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193937Re: Good = Mine

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  • Daniel Demski
    Dec 30, 2012
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      On Sunday, December 30, 2012, Sam Stutter wrote:

      > "My song" (probably more commonly "our song") is probably less to do with
      > liking and more to do with significance - "the song that defines me".

      Right; usually I would expect that, but I have known at least one person to
      use it more indiscriminately, calling things 'my song' or 'my band' mainly
      to convey enthusiasm. (Other apparent users of the expression, I know less
      well so cannot be sure.) It seems separate from the more common 'our song'.

      > If I was to take a wild guess at why "my film" might mean "good film" I
      > might think it had something to do with the deletion of "favourite", "kind
      > of" "variety of" (i.e. "the variety which are defined by all being liked by
      > me"). The "cup of tea" thing might be an droll reference to tea preferences
      > where "cup" is a useful shorthand for "taste". I don't know.

      I've always felt odd about expressions which suddenly make things personal.
      "A man after my own heart" is another one. On the one hand saying things
      like that can be sort of charismatic, because it makes it clear the speaker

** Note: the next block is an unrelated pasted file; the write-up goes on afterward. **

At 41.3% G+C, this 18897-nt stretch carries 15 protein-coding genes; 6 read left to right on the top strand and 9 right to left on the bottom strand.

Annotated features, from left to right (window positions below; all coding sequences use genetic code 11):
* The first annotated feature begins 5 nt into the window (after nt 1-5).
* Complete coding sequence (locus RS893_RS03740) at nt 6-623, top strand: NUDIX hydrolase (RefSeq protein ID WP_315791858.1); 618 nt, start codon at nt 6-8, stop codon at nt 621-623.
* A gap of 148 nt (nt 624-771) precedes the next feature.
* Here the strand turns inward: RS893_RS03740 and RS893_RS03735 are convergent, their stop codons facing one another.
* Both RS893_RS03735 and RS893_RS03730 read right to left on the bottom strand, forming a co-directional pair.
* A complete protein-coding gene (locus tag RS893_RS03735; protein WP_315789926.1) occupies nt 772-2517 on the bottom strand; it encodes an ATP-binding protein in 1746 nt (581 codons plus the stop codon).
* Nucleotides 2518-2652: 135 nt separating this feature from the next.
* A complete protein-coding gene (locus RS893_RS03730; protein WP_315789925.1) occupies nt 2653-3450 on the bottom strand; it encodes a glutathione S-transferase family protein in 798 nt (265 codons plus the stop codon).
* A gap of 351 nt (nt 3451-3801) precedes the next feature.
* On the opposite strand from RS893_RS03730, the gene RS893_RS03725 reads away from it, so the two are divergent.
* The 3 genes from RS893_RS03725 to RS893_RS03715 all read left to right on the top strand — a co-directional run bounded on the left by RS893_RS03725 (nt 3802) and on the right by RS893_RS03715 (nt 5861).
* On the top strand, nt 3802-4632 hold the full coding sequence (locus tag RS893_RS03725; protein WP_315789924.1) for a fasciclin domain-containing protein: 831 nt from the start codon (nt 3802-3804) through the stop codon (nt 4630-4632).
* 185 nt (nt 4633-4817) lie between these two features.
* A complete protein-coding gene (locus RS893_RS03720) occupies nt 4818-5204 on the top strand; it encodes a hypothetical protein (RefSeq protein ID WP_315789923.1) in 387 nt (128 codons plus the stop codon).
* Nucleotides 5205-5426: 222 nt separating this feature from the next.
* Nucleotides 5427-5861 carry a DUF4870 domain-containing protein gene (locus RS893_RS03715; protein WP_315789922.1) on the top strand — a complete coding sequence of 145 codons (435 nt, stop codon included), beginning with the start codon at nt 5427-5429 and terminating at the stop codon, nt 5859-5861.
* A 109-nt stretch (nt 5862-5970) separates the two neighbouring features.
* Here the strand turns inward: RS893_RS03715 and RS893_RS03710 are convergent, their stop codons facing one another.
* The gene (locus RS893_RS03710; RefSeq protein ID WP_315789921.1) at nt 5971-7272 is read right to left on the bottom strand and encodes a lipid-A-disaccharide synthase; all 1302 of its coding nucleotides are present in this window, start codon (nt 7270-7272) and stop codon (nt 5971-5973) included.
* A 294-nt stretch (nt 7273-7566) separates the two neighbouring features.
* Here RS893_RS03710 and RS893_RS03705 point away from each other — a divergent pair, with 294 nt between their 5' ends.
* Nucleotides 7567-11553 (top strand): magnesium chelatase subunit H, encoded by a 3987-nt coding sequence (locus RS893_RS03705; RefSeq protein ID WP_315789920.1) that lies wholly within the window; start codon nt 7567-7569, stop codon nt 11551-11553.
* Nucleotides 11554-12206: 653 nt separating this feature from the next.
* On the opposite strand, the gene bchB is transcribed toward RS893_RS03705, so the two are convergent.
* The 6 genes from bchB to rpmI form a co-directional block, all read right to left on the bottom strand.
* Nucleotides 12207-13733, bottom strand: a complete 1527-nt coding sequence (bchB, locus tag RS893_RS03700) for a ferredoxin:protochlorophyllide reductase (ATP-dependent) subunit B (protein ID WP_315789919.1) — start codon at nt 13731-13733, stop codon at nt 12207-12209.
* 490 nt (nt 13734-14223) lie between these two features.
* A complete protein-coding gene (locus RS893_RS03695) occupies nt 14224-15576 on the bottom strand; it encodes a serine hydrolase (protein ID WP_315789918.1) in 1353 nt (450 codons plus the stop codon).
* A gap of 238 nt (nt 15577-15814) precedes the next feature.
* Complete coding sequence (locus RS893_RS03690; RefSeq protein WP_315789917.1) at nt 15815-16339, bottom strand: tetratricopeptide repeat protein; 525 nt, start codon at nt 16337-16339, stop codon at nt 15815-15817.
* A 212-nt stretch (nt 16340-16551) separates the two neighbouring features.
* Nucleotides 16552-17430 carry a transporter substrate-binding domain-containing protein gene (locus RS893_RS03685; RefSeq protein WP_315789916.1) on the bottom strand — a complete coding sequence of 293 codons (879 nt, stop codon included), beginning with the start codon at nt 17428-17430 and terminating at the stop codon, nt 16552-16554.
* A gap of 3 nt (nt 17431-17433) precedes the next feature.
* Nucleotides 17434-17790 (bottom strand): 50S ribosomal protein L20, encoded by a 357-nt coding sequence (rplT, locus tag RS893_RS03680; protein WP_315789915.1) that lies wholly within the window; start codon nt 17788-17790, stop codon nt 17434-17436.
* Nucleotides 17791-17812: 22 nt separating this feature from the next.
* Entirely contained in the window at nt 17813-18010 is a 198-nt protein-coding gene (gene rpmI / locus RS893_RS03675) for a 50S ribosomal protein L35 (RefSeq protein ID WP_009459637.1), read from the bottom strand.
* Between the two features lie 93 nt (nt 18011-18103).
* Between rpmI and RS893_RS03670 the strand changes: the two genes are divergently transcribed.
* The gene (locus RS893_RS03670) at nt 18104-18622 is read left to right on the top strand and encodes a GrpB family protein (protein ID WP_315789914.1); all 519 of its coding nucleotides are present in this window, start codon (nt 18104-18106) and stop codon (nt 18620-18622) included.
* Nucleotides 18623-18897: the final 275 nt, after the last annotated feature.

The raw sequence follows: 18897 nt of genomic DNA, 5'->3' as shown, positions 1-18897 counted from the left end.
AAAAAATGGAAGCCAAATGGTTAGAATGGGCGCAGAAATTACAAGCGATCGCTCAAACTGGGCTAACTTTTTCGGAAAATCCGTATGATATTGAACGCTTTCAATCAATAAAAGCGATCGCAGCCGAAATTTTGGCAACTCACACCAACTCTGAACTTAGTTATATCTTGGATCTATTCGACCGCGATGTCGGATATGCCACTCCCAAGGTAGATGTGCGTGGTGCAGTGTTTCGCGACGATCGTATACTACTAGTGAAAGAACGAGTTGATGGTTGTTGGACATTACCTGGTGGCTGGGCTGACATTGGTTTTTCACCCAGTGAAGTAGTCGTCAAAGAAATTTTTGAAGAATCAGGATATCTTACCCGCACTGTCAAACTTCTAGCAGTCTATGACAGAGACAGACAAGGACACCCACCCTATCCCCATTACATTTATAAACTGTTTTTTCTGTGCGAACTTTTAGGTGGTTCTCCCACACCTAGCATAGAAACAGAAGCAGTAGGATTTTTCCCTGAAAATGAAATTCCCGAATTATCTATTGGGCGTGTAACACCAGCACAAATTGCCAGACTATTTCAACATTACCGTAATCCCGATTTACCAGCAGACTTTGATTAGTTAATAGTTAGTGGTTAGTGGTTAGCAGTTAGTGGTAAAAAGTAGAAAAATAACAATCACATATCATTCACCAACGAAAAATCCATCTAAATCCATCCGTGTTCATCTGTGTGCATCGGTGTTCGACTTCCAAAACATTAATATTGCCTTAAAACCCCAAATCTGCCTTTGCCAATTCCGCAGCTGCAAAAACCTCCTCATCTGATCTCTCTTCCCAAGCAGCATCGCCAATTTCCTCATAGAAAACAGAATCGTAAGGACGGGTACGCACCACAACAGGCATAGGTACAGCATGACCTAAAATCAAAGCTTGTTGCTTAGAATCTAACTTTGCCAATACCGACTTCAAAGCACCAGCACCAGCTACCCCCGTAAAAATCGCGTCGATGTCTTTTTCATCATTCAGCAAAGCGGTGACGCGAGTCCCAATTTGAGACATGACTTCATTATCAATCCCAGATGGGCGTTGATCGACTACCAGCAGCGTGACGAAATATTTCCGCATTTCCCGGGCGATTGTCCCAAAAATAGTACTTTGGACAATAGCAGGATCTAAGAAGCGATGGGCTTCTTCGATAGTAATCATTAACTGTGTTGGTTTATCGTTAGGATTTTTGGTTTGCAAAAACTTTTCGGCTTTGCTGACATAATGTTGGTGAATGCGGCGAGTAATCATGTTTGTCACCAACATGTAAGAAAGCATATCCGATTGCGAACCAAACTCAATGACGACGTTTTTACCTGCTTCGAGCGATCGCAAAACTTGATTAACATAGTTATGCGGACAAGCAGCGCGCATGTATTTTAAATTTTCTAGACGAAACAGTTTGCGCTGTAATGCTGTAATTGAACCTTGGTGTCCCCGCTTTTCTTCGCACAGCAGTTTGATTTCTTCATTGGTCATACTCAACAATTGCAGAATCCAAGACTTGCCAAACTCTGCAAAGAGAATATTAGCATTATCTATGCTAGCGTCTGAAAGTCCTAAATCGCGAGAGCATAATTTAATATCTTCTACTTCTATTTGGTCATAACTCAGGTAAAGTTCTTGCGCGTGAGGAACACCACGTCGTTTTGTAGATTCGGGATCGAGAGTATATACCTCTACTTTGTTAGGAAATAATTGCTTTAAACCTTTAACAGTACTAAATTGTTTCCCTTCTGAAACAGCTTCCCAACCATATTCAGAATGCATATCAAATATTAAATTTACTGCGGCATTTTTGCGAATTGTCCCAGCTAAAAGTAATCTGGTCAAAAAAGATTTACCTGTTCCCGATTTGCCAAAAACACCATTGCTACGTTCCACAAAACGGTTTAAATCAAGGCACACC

has a set of preferences, and implies those preferences are worth
      something. On the other hand, for me at least, there's a presumptuous
      aspect of dominance in it. By calling something 'my kind of song' you are
      assuming the listener cares about your personal preferences, and that they
      might be more relevant than a more objectively framed comment.

      I guess my general uneasiness might be why I'm trying to force the meaning
      of 'good' on something meant to express personal preference. Still, it
      seems a reasonable way for that sort of thing to grammaticalize.

      > Sam Stutter
      > samjjs89@... <javascript:;>
      > "No e na'l cu barri"
      > On 30 Dec 2012, at 10:07, Leonardo Castro <leolucas1980@...<javascript:;>>
      > wrote:
      > >
      > > In Brazilian Portuguese, people say "that's my song" ("essa é a minha
      > > música") meaning that they love that song or that that song fits their
      > > situations very well. The expression "that's my kind of ..." ("esse é
      > > o meu tipo de ...") usually mean "I like...", just like English, I
      > > guess. And "my business is ..." ("meu negócio is ...") can also mean
      > > "I like ...". For instance, "meu negócio é futebol" can be usually for
      > > "I like football/soccer".

      Neat! So still expressing a closer personal connection than just enjoyment.
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